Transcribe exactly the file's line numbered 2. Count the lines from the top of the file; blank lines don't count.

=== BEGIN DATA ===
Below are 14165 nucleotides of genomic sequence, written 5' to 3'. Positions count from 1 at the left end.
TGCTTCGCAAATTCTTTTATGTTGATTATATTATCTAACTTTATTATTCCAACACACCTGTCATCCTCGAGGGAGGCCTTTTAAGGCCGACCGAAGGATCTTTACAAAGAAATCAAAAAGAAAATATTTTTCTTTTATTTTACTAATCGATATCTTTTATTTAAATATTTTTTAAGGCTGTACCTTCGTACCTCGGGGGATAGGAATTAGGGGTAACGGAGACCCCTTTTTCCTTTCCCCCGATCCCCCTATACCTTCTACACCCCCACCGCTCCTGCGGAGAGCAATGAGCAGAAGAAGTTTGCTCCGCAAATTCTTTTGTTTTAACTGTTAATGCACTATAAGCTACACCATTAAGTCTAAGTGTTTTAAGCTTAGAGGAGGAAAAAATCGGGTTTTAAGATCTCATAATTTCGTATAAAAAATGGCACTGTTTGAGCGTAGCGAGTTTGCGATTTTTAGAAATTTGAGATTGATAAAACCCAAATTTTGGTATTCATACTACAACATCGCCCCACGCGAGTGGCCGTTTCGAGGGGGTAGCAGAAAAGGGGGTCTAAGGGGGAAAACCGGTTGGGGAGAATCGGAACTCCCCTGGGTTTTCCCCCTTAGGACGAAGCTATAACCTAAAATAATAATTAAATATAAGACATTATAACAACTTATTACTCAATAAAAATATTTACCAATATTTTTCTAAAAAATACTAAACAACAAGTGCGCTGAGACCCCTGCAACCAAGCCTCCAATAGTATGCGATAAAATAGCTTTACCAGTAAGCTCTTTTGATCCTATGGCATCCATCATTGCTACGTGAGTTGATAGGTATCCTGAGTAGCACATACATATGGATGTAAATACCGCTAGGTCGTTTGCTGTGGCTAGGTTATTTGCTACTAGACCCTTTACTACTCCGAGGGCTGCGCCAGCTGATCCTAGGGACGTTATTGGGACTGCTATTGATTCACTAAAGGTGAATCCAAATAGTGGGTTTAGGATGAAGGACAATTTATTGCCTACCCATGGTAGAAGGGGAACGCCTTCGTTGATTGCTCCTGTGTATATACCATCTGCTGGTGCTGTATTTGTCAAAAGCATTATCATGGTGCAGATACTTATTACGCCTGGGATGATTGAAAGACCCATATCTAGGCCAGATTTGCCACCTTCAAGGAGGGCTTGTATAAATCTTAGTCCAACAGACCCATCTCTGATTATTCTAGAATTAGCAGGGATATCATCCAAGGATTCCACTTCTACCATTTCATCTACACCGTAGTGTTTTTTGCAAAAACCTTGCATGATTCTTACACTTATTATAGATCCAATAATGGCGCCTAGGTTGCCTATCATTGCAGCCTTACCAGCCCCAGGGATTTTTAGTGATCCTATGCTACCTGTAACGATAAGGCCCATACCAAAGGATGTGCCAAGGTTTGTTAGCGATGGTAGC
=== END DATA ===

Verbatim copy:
TGCTTCGCAAATTCTTTTATGTTGATTATATTATCTAACTTTATTATTCCAACACACCTGTCATCCTCGAGGGAGGCCTTTTAAGGCCGACCGAAGGATCTTTACAAAGAAATCAAAAAGAAAATATTTTTCTTTTATTTTACTAATCGATATCTTTTATTTAAATATTTTTTAAGGCTGTACCTTCGTACCTCGGGGGATAGGAATTAGGGGTAACGGAGACCCCTTTTTCCTTTCCCCCGATCCCCCTATACCTTCTACACCCCCACCGCTCCTGCGGAGAGCAATGAGCAGAAGAAGTTTGCTCCGCAAATTCTTTTGTTTTAACTGTTAATGCACTATAAGCTACACCATTAAGTCTAAGTGTTTTAAGCTTAGAGGAGGAAAAAATCGGGTTTTAAGATCTCATAATTTCGTATAAAAAATGGCACTGTTTGAGCGTAGCGAGTTTGCGATTTTTAGAAATTTGAGATTGATAAAACCCAAATTTTGGTATTCATACTACAACATCGCCCCACGCGAGTGGCCGTTTCGAGGGGGTAGCAGAAAAGGGGGTCTAAGGGGGAAAACCGGTTGGGGAGAATCGGAACTCCCCTGGGTTTTCCCCCTTAGGACGAAGCTATAACCTAAAATAATAATTAAATATAAGACATTATAACAACTTATTACTCAATAAAAATATTTACCAATATTTTTCTAAAAAATACTAAACAACAAGTGCGCTGAGACCCCTGCAACCAAGCCTCCAATAGTATGCGATAAAATAGCTTTACCAGTAAGCTCTTTTGATCCTATGGCATCCATCATTGCTACGTGAGTTGATAGGTATCCTGAGTAGCACATACATATGGATGTAAATACCGCTAGGTCGTTTGCTGTGGCTAGGTTATTTGCTACTAGACCCTTTACTACTCCGAGGGCTGCGCCAGCTGATCCTAGGGACGTTATTGGGACTGCTATTGATTCACTAAAGGTGAATCCAAATAGTGGGTTTAGGATGAAGGACAATTTATTGCCTACCCATGGTAGAAGGGGAACGCCTTCGTTGATTGCTCCTGTGTATATACCATCTGCTGGTGCTGTATTTGTCAAAAGCATTATCATGGTGCAGATACTTATTACGCCTGGGATGATTGAAAGACCCATATCTAGGCCAGATTTGCCACCTTCAAGGAGGGCTTGTATAAATCTTAGTCCAACAGACCCATCTCTGATTATTCTAGAATTAGCAGGGATATCATCCAAGGATTCCACTTCTACCATTTCATCTACACCGTAGTGTTTTTTGCAAAAACCTTGCATGATTCTTACACTTATTATAGATCCAATAATGGCGCCTAGGTTGCCTATCATTGCAGCCTTACCAGCCCCAGGGATTTTTAGTGATCCTATGCTACCTGTAACGATAAGGCCCATACCAAAGGATGTGCCAAGGTTTGTTAGCGATGGTAGC